Every column I’ve ever written lives on my hard drive.
(For those keeping track, this is number 596.)
As March was ending last year, I wrote, “the U.S. now has 7,668 cases with 117 deaths. The world count has risen to 212,799 with 8,787 people succumbing. It is recommended that those of us 65+ ‘self-isolate,’ a term utterly unknown but a few weeks past. Recommendations are that we limit crowds to fewer than ten. Pubs, restaurants, and eateries are shuttered. The markets are off approximately 35 percent from their highs, companies are failing, average people — like you and me — are without income. San Francisco is closed. Hospital ships are being sent to New York and the West Coast.”
The numbers are tragically quaint compared to where we now stand.
Last year at this time, we were barely scratching the surface of what the pandemic would entail. Streets were deserted; fear ran rampant; information was fluid. Grocery shopping was the most dangerous event of the week; we garbed up in masks and gloves and carried with us containers of disinfectants. We were told to bleach our food.
Like characters in a horror movie resurfacing from being entombed, it certainly feels like we are pushing aside the soil, scratching our way above ground after being covered for over a year. Surviving underground because it was unsafe to come up again, we looked to the heavens, waiting for a signal that we can reclaim the world we were missing.
Little by little, it is returning.
We are unburying ourselves, beginning again to glance to the skies, not yet really even sure we can emerge. Some will not. Others are. Eyes blinking from the light, wiping the dirt from our faces, we are starting to stand unbowed again, a little shaky, a bit unsteady, but mostly optimistic.
Some of us have received the vaccine, bringing with it peace of mind and hopefulness sorely lacking for the previous 13 months. It’s urgent to be reminded that there remains a long road yet to travel. Although I have been “double-vaxed” and am (mostly) outside the grip of the virus – being a good citizen – I will continue to wear face coverings and socially distance, respecting science as well as the personal requests from those I might meet. However, it cannot be stressed enough, similar to the first primitive amphibians to drag themselves out from the primordial oceans we are emerging from the muck.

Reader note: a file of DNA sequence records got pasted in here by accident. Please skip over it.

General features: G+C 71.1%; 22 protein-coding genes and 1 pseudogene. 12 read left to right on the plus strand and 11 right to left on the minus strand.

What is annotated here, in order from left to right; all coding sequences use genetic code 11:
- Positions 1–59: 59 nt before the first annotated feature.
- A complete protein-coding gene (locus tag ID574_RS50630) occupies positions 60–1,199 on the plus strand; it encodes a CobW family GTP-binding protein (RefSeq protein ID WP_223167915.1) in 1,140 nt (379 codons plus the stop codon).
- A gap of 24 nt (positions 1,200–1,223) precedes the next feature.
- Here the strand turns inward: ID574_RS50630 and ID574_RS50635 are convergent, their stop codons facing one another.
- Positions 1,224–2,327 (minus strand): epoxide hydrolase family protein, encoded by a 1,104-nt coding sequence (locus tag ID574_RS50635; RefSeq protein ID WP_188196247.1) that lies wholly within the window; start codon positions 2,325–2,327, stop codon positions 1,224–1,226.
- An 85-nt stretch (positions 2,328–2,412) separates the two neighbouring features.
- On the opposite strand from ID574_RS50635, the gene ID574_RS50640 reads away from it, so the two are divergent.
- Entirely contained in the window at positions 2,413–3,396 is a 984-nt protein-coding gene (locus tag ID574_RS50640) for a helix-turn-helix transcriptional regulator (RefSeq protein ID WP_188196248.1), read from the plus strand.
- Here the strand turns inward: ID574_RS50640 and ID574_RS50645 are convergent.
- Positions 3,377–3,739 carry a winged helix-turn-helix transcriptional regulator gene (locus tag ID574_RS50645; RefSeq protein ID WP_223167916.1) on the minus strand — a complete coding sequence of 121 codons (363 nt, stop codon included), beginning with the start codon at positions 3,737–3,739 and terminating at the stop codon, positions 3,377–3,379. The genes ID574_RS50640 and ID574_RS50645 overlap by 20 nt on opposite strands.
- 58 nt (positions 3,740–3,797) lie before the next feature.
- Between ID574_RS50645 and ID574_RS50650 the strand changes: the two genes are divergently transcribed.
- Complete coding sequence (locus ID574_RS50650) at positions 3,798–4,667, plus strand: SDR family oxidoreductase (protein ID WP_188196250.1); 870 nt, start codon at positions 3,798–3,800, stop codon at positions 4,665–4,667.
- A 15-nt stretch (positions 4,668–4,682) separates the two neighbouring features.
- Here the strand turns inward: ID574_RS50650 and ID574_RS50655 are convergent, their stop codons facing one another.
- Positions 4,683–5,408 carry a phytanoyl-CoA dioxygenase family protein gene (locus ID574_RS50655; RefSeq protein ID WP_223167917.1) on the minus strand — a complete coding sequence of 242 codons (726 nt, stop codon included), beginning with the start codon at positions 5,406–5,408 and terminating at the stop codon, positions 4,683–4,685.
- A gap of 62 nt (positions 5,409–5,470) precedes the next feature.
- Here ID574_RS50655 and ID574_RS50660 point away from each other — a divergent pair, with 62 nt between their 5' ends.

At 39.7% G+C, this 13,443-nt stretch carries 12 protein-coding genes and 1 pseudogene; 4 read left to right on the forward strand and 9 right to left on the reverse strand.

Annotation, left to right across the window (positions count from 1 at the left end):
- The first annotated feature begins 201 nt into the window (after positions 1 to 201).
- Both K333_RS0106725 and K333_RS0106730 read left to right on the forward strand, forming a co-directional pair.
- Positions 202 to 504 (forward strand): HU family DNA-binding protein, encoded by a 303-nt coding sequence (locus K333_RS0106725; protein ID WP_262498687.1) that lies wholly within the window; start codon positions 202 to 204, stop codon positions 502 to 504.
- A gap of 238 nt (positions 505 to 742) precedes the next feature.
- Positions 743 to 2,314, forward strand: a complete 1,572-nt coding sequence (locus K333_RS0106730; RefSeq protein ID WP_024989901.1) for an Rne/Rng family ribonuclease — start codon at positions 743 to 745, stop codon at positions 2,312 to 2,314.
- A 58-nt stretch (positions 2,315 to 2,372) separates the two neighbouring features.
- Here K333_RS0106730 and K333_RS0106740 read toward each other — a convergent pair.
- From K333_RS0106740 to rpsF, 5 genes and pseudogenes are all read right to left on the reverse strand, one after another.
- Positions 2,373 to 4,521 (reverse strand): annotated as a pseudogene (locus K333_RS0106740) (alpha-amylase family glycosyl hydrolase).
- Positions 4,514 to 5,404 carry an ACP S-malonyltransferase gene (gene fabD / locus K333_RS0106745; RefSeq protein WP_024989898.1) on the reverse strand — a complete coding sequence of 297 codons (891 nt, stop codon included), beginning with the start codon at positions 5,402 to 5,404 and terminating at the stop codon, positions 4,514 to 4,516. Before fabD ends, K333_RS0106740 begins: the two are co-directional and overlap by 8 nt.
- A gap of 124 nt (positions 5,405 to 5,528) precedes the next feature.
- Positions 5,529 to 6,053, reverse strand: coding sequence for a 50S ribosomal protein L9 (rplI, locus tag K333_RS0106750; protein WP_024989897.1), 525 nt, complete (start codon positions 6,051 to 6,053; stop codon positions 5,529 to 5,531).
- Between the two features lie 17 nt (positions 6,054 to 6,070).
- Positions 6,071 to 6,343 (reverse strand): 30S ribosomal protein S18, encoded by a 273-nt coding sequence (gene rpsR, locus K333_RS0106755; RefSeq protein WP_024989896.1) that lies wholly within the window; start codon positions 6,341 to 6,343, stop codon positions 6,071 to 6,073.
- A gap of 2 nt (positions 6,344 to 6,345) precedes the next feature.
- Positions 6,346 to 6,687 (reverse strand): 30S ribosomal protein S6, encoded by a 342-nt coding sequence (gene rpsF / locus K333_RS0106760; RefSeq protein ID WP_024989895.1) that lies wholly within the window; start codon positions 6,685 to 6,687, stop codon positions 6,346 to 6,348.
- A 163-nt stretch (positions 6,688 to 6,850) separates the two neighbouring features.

This inchoate “new normal” will not be as it was but it indeed is forming, and as surely as the sun will rise and the winds will blow and the stars will shine; it is increasing speed as it advances. In the same manner one cannot actually watch a flower open but can recognize its beauty when it blooms, that time is blossoming even now.
I am beginning to re-experience joy in the small things; to simply be thankful for the breath that fills my lungs; to smile as I walk the street; to be so freakin’ appreciative that I survived, while mourning so many who did not.
With those others who are vaccinated, I look with anticipation to hugging again and again and again and again until my arms hurt and my face is sore from crying tears of happiness and reunion. Those I have only heard or seen through small zoom boxes on a computer monitor, I will embrace with recognition of how relieved I am to be together in person again. I will rejoice in the feeling of those I love pressed close to me, almost unwilling to release them. I will smother them with kisses and hold their heads against my own and tell them how much I missed them and how deep is my love for them. And then — you know what — I’ll do it all over again.
It is important to remember that although that time is closer now than it was before, we are still in a pandemic. Those days are not yet here. Anticipate them with joy and eagerness. Plan for them. But hang in there a little longer. Be responsible. Don’t stop now. We are too close.
About the author: Scott “Q” Marcus is a professional speaker, motivator, and the founder of the Facebook group: Intentions • Affirmations • Manifestations. He leads zoom inspirational, practical workshops on the first and third Tuesday of each month at www.ThisTimeImeanIt.com/Tuesdays. Find out more via his mailing list at www.ThisTimeIMeanIt.com/signup